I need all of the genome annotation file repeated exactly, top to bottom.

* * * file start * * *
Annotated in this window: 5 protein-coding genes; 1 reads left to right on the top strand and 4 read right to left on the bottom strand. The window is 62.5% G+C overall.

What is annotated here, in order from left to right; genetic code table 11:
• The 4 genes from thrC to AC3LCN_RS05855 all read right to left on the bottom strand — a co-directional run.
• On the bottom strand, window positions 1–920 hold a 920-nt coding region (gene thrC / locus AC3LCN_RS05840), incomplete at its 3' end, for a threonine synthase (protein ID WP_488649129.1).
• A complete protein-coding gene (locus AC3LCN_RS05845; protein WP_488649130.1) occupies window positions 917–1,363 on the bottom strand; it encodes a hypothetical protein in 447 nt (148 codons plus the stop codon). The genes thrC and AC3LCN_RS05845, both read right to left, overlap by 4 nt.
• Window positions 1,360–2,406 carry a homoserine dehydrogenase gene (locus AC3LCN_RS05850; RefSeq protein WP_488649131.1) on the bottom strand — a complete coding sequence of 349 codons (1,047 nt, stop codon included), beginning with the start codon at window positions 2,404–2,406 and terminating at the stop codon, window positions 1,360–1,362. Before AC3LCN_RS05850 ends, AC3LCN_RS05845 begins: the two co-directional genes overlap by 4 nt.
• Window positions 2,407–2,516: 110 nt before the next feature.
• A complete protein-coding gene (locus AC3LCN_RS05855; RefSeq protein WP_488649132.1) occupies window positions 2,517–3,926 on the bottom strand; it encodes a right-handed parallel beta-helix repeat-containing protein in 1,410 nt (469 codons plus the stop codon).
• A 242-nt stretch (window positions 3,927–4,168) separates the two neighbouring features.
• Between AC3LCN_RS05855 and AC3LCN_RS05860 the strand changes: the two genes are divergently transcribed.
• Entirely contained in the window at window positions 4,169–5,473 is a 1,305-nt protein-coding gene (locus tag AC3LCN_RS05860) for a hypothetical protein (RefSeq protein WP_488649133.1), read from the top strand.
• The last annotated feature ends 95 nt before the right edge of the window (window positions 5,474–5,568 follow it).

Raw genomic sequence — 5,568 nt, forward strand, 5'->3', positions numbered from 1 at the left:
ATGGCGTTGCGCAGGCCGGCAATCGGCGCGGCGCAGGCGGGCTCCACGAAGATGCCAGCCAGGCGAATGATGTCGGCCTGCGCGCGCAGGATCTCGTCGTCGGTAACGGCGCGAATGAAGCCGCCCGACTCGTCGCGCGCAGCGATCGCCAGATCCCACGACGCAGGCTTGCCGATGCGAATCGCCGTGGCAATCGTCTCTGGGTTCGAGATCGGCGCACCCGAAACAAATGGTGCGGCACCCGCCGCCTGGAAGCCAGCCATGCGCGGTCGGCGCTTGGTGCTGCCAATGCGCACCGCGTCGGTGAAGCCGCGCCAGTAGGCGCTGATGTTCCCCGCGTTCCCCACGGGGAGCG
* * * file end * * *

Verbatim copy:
Annotated in this window: 5 protein-coding genes; 1 reads left to right on the top strand and 4 read right to left on the bottom strand. The window is 62.5% G+C overall.

What is annotated here, in order from left to right; genetic code table 11:
• The 4 genes from thrC to AC3LCN_RS05855 all read right to left on the bottom strand — a co-directional run.
• On the bottom strand, window positions 1–920 hold a 920-nt coding region (gene thrC / locus AC3LCN_RS05840), incomplete at its 3' end, for a threonine synthase (protein ID WP_488649129.1).
• A complete protein-coding gene (locus AC3LCN_RS05845; protein WP_488649130.1) occupies window positions 917–1,363 on the bottom strand; it encodes a hypothetical protein in 447 nt (148 codons plus the stop codon). The genes thrC and AC3LCN_RS05845, both read right to left, overlap by 4 nt.
• Window positions 1,360–2,406 carry a homoserine dehydrogenase gene (locus AC3LCN_RS05850; RefSeq protein WP_488649131.1) on the bottom strand — a complete coding sequence of 349 codons (1,047 nt, stop codon included), beginning with the start codon at window positions 2,404–2,406 and terminating at the stop codon, window positions 1,360–1,362. Before AC3LCN_RS05850 ends, AC3LCN_RS05845 begins: the two co-directional genes overlap by 4 nt.
• Window positions 2,407–2,516: 110 nt before the next feature.
• A complete protein-coding gene (locus AC3LCN_RS05855; RefSeq protein WP_488649132.1) occupies window positions 2,517–3,926 on the bottom strand; it encodes a right-handed parallel beta-helix repeat-containing protein in 1,410 nt (469 codons plus the stop codon).
• A 242-nt stretch (window positions 3,927–4,168) separates the two neighbouring features.
• Between AC3LCN_RS05855 and AC3LCN_RS05860 the strand changes: the two genes are divergently transcribed.
• Entirely contained in the window at window positions 4,169–5,473 is a 1,305-nt protein-coding gene (locus tag AC3LCN_RS05860) for a hypothetical protein (RefSeq protein WP_488649133.1), read from the top strand.
• The last annotated feature ends 95 nt before the right edge of the window (window positions 5,474–5,568 follow it).

Raw genomic sequence — 5,568 nt, forward strand, 5'->3', positions numbered from 1 at the left:
ATGGCGTTGCGCAGGCCGGCAATCGGCGCGGCGCAGGCGGGCTCCACGAAGATGCCAGCCAGGCGAATGATGTCGGCCTGCGCGCGCAGGATCTCGTCGTCGGTAACGGCGCGAATGAAGCCGCCCGACTCGTCGCGCGCAGCGATCGCCAGATCCCACGACGCAGGCTTGCCGATGCGAATCGCCGTGGCAATCGTCTCTGGGTTCGAGATCGGCGCACCCGAAACAAATGGTGCGGCACCCGCCGCCTGGAAGCCAGCCATGCGCGGTCGGCGCTTGGTGCTGCCAATGCGCACCGCGTCGGTGAAGCCGCGCCAGTAGGCGCTGATGTTCCCCGCGTTCCCCACGGGGAGCG